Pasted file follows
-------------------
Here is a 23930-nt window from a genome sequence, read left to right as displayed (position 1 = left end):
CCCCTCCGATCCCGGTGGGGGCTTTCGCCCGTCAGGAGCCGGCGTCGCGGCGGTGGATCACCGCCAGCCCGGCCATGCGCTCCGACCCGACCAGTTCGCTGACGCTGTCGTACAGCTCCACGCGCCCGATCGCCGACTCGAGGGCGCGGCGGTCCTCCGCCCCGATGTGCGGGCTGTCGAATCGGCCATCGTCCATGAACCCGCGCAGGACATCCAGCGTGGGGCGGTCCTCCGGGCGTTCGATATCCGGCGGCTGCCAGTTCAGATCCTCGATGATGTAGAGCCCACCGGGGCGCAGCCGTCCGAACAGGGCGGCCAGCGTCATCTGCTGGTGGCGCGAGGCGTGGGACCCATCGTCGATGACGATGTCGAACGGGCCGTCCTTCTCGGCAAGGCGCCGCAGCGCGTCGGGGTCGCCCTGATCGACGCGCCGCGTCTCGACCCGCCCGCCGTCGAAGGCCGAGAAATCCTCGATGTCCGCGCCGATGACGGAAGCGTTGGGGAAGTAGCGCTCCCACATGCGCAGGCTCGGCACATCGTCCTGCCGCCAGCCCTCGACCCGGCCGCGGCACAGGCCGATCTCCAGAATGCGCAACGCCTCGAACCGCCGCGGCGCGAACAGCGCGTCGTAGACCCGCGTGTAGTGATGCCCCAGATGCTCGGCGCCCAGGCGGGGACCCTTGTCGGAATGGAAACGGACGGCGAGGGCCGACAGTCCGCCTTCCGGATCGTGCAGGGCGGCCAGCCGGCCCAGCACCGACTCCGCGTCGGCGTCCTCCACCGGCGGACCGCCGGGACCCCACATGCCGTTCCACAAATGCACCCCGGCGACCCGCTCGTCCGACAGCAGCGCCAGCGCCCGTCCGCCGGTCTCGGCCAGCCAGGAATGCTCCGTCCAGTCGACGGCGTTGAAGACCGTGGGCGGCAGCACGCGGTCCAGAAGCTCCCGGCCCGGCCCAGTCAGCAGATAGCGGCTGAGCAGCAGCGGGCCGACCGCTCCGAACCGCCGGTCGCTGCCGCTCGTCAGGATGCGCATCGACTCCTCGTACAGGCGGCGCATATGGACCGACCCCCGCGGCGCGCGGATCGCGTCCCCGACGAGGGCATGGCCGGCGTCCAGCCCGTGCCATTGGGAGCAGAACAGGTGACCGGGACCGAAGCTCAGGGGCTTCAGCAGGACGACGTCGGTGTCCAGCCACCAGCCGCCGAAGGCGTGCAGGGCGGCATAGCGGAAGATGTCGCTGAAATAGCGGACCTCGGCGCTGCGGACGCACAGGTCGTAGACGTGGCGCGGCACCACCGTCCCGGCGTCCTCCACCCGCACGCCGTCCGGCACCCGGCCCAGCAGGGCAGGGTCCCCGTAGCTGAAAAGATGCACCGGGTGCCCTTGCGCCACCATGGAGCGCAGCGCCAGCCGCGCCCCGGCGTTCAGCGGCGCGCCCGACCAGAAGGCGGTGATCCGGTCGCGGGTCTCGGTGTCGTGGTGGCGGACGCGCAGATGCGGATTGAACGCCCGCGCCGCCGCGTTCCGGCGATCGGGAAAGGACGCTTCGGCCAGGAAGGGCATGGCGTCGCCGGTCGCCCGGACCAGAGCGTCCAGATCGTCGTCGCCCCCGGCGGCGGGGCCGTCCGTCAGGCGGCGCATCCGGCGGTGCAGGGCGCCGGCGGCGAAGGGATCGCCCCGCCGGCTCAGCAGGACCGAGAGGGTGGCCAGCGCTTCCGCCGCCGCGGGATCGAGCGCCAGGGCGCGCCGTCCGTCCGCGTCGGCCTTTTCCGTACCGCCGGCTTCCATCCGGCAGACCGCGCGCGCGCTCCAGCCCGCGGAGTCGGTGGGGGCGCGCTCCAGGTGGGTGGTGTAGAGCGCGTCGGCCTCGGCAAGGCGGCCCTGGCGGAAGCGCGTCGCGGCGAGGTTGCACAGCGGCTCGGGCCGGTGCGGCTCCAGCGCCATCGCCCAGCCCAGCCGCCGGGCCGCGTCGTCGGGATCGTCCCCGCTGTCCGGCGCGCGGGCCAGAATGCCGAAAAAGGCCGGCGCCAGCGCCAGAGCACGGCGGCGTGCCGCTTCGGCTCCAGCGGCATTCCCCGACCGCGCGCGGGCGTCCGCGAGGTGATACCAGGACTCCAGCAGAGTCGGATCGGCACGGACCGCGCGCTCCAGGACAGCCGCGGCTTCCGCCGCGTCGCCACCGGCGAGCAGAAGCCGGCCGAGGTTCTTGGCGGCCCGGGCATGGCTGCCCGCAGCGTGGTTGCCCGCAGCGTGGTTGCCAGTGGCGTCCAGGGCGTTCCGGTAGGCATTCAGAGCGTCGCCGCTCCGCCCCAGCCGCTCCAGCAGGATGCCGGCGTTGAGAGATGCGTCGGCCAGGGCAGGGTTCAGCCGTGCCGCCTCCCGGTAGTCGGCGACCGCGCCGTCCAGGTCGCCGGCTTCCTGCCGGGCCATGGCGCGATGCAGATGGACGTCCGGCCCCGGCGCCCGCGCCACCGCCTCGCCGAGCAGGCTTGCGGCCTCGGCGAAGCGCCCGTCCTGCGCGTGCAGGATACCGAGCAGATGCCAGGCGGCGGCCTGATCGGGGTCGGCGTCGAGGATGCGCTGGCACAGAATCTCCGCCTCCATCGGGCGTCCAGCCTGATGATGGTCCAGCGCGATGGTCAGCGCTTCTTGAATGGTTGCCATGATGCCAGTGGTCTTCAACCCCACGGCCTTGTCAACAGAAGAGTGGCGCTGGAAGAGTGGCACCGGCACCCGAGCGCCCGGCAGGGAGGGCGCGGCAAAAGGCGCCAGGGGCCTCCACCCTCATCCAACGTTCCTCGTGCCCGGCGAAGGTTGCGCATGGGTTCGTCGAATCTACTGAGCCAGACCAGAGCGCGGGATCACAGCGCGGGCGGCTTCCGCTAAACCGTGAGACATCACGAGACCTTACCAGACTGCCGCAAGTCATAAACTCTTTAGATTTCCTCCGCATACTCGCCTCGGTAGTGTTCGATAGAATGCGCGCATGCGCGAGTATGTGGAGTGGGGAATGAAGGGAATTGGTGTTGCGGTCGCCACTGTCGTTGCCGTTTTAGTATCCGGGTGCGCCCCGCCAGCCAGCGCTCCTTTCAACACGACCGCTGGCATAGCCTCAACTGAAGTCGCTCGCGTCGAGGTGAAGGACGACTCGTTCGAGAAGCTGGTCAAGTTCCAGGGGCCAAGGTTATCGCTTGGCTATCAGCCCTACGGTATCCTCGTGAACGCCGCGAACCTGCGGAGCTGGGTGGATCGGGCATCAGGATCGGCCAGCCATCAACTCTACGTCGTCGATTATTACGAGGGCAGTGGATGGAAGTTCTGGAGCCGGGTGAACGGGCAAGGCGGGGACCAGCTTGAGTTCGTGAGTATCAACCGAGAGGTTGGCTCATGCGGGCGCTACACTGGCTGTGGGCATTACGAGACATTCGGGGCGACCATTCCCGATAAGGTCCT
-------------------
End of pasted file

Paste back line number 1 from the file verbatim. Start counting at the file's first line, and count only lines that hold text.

Here is a 23930-nt window from a genome sequence, read left to right as displayed (position 1 = left end):